In his commentary on the article, Lee wrote that Steere, Mead and colleagues had "glossed over" one of the most urgent issues in Lyme disease care: the huge flaws in the test regime that by definition misses early cases. Under it, patients must test positive twice -- the so-called two-tier test -- with many patients failing to clear the first in order to get to the second because they have not produced the requisite antibodies. Lee advocates use of DNA sequencing to diagnose the disease and has published scientific articles supporting it, finding a home in international journals after rejections by U.S.-affiliated journals.
When I told him of Mead's response, Lee said CDC's claim of encouraging early treatment "is merely a lip service." He noted that Mead confirmed the tests are advised for people with disseminated infection "but has offered no alternative testing...or taken any actions to encourage development of such testing."
Indeed, the two-tier test has been in use since the mid-1990s despite widespread acknowledgement that it is unreliable early in the disease; later on, its performance is better, with significant exceptions based mostly on how it has been validated. Reliance on a poor test may in part explain why many people remain sick after delayed or failed diagnoses. A Lymedisease.org survey found that three times the share of patients diagnosed early reported getting well compared to those whose diagnoses were delayed.
Tests: 'Stop-gap measure'
In researching my book on the global spread of tick-borne disease, I spoke about the testing regimen with Raymond Dattwyler, an author of the Lyme protocols who was on the 1994 CDC panel that wrote the test guidelines. He was frank about its failures.
"They were a stop-gap measure," he told me. "Twenty years ago I would've said they're fine. Now I say, 'oh shit, we were wrong.' It doesn't look as good as we thought it was." Like Lee, Dattwyler is working on an improved test that he hopes will come into use in the next 18 months. Dattwyler also spoke publicly about the test's flaws at a conference in Ottawa last May.
Steere's article repeats 'myths about Lyme disease diagnosis (and) the dreadful state of 30-year-old' test. -- Raphael Stricker, Lyme physician and author
Other commenters also raised questions about the Steere article. Marcia Herman-Giddens, an adjunct professor at Gillings School of Global Public Health at the University of North Carolina, disputed the article's premise that about 80 percent of Lyme patients manifest the signature rash that is so integral to early diagnosis. "There has never been a well-designed study to examine this issue," she wrote. "(T)he true incidence is likely lower," she added.
Raphael Stricker, a physician who has written extensively on Lyme disease, commented, "The primer propagates one of the biggest myths about Lyme disease diagnosis instead of acknowledging the dreadful state of 30-year-old Lyme serology and the need for better testing."
False positives: 'Red herring'
The insistence on positive tests in patients without the Lyme rash grows out fear of falsely diagnosing and treating people who do not have the disease, since Lyme symptoms often overlap with other maladies. Over-diagnosis has been a theme in Lyme literature starting with a Steere study in 1993 and repeated in about 30 other studies since. But the fear of unnecessarily treating some patients, with antibiotics that are widely considered safe, comes at the expense of not treating others whose illness may therefore become resistant to cure.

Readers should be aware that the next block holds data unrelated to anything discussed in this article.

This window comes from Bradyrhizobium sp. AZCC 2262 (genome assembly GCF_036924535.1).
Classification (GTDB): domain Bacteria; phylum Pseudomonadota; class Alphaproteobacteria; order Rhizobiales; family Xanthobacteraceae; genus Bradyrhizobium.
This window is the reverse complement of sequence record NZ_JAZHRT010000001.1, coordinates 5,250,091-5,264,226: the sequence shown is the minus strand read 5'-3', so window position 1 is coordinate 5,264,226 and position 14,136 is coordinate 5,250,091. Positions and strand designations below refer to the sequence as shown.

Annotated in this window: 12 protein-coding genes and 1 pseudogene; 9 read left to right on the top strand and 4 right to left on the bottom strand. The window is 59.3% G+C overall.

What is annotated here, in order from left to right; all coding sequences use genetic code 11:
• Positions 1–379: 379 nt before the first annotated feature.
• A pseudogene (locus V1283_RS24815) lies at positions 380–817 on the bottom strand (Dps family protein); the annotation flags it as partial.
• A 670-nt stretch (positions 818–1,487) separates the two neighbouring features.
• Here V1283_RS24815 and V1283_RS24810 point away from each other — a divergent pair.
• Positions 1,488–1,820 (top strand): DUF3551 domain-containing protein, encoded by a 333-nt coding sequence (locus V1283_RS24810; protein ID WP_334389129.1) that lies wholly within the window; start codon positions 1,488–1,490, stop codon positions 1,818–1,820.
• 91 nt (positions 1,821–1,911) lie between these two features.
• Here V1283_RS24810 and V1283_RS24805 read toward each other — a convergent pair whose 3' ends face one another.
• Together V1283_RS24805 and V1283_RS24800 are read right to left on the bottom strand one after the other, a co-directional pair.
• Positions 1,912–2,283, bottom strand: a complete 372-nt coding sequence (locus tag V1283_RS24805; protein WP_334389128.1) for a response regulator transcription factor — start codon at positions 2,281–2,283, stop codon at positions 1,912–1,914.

Benjamin Luft, a physician who wrote the original Lyme disease guidelines in 2000 but who now sees them as flawed on the issue of whether Lyme disease can persist, called the false positive issue "a red herring."
"I think there's a great deal of benefit for early treatment than delay," he said in an interview. "It does become progressively more difficult [to treat] as time goes on."
Like Lee, other researchers have had difficulty getting published, which I will write about in my book. In being rebuffed for grants or publications, they have been told, in one case, Lyme "is a middle-class disease;" in another, "Lyme isn't that much of a problem, and there's a vaccine anyway," which there wasn't then and isn't now. Lee was once told a paper "did not achieve a high enough priority score," a reflection of how the biggest vector-borne epidemic in the U.S. has been packaged and viewed. It is a disease without urgency because, the dogma goes, tests and treatments work.
"I've tried to publish in many journals," Christian Perronne, a physician on the infectious diseases faculty at the University of Versailles-St Quentin, France, told a conference in Norway in 2014 and repeated those assertions when I spoke with him. "If you try to publish a little bit different from the guidelines, it's anti-science."
'Your paper did not achieve a high enough priority score.' -- Editor's rejection of Lyme disease article
Nonetheless, there is a great deal of science to suggest the standard Lyme disease test does not work well, including two large studies published in 2016. A review in BMC Infectious Diseases of 78 studies of the standard diagnostic test in Europe concluded: "(T)he data in this review do not provide sufficient evidence to make inferences about the value of the tests for clinical practice." It also found "a high risk of bias" in every study - they excluded all "difficult to diagnose" patients - calling into question even their feeble performance findings.
A separate analysis of 50 studies, published in the International Journal of General Medicine, found that tests used by laboratories to diagnose Lyme disease got it right on average 59.5 percent of the time for all stages of the disease.
These studies beg the question of why the test has endured since 1994, a relic of a CDC conference in Dearborn, Michigan. Moreover, why do papers like Steere's continue to insist that only a flawed test can validate Lyme disease?
Lee, meantime, believes DNA sequencing protocols will prove definitive and notes it is used elsewhere, in particular to identify the Ebola virus.
"Whether I am right or not is immaterial," he said. "The important thing is that we should cut out the tribalism in dealing with the diagnosis of Lyme disease, and have a roundtable discussion."
Mary Beth Pfeiffer's book on the global spread of Lyme and tick-borne diseases is to be published in 2018 by Island Press. Follow her on Twitter: @marybethpf